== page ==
Is the Covid-era shopping boom fading? On Tuesday Walmart Inc. reported U.S. online sales rose 6%, far slower than earlier in the pandemic when the company routinely posted high double-digit gains.
Walmart, along with other retail giants such as Target Corp., Home Depot Inc., and Amazon.com Inc. posted record-breaking growth for much of 2020 as lockdowns caused consumers to spend more money online. As some economies open up, analysts are questioning whether companies can hold on to last year’s gains.
These worries took the shine off a strong quarter for Walmart, whose sales beat analysts’ expectations. Shares were merely up about 1% this week despite the company raising its full-year sales forecast, in part because of optimism over the crucial back-to-school shopping season.
What’s next? “There is probably some caution” from Walmart investors, who had elevated expectations coming into this earnings report, Edward Jones analyst Brian Yarbrough said. It’s also not clear how retail sales performance will turn out once government stimulus wanes, he said.
Online sales growth at supermarket giant Walmart is stalling
It has been a turbulent week for Covid vaccine makers. President Joe Biden’s announcement that the U.S. plans to offer booster shots as soon as next month gave the shares a boost of their own. But a U.K. study suggesting BioNTech SE and Pfizer Inc. vaccines lost effectiveness in the three months following vaccination knocked the stocks.
After both jumps and declines, Pfizer closed Thursday up just 0.7% on the week. Moderna Inc. was down 4%.
Both Moderna and BioNTech have amassed triple-digit gains this year. Pfizer has only managed a relatively small 33% rise despite being the first domestic company to win authorization for a shot in the U.S. Still, the company is getting more interest from the day-trading crowd, with retail investors snapping up about $63 million of the shares on Tuesday alone, according to data from Vanda Research. Such investors sold off more positions than they bought in Moderna and BioNTech.
What’s next? In the short term, the outlook is all about what happens with Covid. “Higher prices and multiple boosters could drive expectations higher; safety concerns, production and logistical issues and limited booster use would have an opposite effect,” Bloomberg Intelligence analyst John Murphy said.
China’s Tech Woes
Investors have well and truly fallen out of love with China’s big tech giants. Alibaba Group Holding Ltd. slumped to a record low in Hong Kong on Thursday. Video streaming giant Kuaishou Technology slid 7.1% to close at a new all-time low for a fifth consecutive session.
The renewed selling came after China said it was studying proposals to boost rights for drivers in the gig economy and step up oversight of the live-streaming industry.
While the moves are incremental, they add to the turmoil around the country’s tech industry, currently caught in the midst of a sweeping government crackdown. About $1 trillion was wiped off the market value of Chinese shares listed globally this summer and some fund managers such as Cathie Wood have dumped their holdings in Chinese stocks.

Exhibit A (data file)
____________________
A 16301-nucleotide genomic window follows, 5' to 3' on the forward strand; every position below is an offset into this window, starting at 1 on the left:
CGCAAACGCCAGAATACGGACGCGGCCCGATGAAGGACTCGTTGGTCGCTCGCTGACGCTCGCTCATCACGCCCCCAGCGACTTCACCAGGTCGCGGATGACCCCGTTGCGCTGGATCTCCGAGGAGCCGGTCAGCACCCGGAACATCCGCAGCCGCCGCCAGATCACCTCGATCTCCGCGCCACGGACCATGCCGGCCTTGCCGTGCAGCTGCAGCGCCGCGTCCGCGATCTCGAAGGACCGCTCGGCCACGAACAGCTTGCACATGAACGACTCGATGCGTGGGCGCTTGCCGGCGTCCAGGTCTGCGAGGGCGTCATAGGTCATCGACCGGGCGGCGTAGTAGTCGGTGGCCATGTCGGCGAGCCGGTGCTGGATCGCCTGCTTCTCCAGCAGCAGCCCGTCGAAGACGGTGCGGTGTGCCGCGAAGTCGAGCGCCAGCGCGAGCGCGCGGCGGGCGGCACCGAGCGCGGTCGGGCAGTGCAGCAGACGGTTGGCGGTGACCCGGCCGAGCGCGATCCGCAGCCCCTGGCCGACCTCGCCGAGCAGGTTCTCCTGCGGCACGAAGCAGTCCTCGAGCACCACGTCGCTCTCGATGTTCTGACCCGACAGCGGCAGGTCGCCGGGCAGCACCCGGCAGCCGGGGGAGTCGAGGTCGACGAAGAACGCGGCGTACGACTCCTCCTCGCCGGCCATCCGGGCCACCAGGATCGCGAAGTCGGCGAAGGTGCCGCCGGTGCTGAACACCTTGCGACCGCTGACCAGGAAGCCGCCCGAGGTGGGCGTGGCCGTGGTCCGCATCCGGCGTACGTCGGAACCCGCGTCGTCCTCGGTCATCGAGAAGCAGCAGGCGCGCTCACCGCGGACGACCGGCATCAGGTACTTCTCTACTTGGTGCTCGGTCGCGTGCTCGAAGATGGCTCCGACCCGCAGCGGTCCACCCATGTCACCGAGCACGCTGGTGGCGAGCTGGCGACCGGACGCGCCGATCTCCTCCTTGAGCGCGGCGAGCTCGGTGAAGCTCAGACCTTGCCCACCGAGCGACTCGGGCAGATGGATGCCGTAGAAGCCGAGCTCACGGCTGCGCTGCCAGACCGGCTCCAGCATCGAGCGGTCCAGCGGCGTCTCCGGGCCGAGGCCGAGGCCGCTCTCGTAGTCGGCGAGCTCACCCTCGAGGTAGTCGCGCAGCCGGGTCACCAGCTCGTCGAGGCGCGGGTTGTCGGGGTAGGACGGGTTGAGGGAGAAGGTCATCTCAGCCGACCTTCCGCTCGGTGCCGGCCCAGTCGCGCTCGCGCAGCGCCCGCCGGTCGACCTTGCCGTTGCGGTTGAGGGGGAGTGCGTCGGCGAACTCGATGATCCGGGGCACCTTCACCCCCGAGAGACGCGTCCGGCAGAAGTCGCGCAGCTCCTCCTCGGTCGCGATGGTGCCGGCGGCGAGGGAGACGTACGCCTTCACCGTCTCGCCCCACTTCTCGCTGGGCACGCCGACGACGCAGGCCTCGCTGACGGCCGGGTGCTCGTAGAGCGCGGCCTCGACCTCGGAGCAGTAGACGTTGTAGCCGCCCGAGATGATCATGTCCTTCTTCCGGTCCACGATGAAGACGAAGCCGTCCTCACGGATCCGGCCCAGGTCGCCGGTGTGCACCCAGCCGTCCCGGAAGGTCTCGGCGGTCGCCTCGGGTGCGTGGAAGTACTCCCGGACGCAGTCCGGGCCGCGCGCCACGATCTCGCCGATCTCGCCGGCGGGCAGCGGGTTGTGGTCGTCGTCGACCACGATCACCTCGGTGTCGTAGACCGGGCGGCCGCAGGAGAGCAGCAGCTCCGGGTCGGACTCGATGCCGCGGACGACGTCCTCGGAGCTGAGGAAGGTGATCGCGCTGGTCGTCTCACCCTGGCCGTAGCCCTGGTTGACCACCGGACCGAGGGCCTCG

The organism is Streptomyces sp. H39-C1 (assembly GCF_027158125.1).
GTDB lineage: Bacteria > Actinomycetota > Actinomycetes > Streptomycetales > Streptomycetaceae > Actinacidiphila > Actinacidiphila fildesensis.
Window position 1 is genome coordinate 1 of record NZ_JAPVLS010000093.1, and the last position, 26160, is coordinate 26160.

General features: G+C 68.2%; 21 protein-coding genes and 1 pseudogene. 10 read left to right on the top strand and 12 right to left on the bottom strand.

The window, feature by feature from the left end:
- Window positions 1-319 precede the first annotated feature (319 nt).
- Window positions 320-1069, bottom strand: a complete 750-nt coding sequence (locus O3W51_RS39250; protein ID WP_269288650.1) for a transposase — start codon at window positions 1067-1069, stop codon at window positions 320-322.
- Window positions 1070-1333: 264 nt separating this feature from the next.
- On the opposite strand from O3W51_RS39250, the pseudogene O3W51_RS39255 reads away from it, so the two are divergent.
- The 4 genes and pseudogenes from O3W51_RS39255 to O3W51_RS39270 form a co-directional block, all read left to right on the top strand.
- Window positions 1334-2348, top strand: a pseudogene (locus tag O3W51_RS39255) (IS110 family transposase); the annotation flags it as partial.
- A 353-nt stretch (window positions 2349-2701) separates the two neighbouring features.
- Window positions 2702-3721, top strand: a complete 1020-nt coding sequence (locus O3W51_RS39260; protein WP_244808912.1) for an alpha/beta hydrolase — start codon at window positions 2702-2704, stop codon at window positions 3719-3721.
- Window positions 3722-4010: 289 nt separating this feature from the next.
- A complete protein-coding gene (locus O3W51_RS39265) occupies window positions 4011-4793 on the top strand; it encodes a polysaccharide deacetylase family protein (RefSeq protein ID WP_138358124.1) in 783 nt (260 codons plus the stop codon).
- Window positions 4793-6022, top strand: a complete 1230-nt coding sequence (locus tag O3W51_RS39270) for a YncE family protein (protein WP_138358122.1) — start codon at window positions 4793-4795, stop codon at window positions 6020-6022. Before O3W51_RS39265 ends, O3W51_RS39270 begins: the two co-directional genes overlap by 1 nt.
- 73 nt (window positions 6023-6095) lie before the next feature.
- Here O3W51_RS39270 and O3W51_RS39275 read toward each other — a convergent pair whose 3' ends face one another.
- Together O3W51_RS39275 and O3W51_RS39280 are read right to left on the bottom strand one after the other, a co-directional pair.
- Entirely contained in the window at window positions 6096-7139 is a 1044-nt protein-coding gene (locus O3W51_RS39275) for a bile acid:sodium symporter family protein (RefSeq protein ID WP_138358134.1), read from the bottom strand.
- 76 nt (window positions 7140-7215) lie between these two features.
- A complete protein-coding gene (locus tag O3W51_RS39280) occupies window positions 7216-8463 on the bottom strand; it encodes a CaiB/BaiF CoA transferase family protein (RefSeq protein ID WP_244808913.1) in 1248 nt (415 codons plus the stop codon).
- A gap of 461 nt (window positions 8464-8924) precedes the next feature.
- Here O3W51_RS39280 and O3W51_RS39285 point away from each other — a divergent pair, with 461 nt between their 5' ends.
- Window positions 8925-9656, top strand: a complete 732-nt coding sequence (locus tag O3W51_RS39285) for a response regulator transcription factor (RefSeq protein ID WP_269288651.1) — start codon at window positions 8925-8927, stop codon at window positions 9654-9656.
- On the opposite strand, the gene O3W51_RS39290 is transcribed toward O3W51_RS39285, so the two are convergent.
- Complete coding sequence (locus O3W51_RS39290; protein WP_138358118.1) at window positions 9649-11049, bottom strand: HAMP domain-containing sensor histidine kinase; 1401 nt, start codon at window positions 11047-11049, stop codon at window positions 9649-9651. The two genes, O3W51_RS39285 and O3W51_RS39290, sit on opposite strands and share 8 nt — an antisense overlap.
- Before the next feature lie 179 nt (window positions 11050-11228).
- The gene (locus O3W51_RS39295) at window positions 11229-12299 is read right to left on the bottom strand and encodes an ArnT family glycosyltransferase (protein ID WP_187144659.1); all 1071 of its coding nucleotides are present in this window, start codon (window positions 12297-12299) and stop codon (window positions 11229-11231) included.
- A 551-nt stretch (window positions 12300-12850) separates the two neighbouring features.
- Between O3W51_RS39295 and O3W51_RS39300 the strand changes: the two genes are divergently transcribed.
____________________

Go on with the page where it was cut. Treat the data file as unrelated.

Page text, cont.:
What’s next? Investors are cautious. “Even if the worst is over for big tech firms in terms of new regulations, we should expect that their growth won’t be what it was,” said Shine Gao, fund manager at Taicheng Capital Management Co.
It was an eventful week in the mining industry.
The world’s largest mining company, BHP Group, announced plans to move back to a primary listing in Australia — which means it will leave the U.K.’s FTSE 100. The company is also selling its oil and gas operations and spending $5.7 billion on a massive fertilizer mine in Canada.
Meanwhile, iron ore, which was already down substantially from May’s record highs, closed down 12% on Thursday in Singapore. That was the lowest since December.
There are multiple factors weighing on the steelmaking material. Many come from China. The country is pushing forward with a pledge to curb steel production, partly driven by a desire to reduce pollution to ensure blue skies ahead of the Beijing 2022 Winter Olympics. Demand is also expected to wane as the country moves to rein in the property market.
What’s next? “Iron ore remains the most China-centric of all commodities,” said Ole Hansen, head of commodity strategy at Saxo Bank A/S. “So when economic activity slows, the virus spreads and supply lines are being disrupted, iron ore will be in the firing line.”
Already lofty liquefied petroleum gas prices are heading even higher. Benchmark propane prices in Asia have jumped almost 40% since the end of April. European prices are 70% higher than seasonal norms.
One key factor is surging demand from China, where new propane dehydrogenation plants — which turn the fuel into petrochemicals that make everything from surgical masks to car interiors — are coming on stream.
Analysts are braced for the record-breaking run to continue. That is in part because of a lingering supply shortage. At the same time, the onset of winter in the northern hemisphere tends to result in a spike in demand because the fuel is used for heating homes.
What’s next? “If temperatures drop like last winter, then prices could really test new limits,” said Sam Sng, a senior analyst at industry consultant FGE.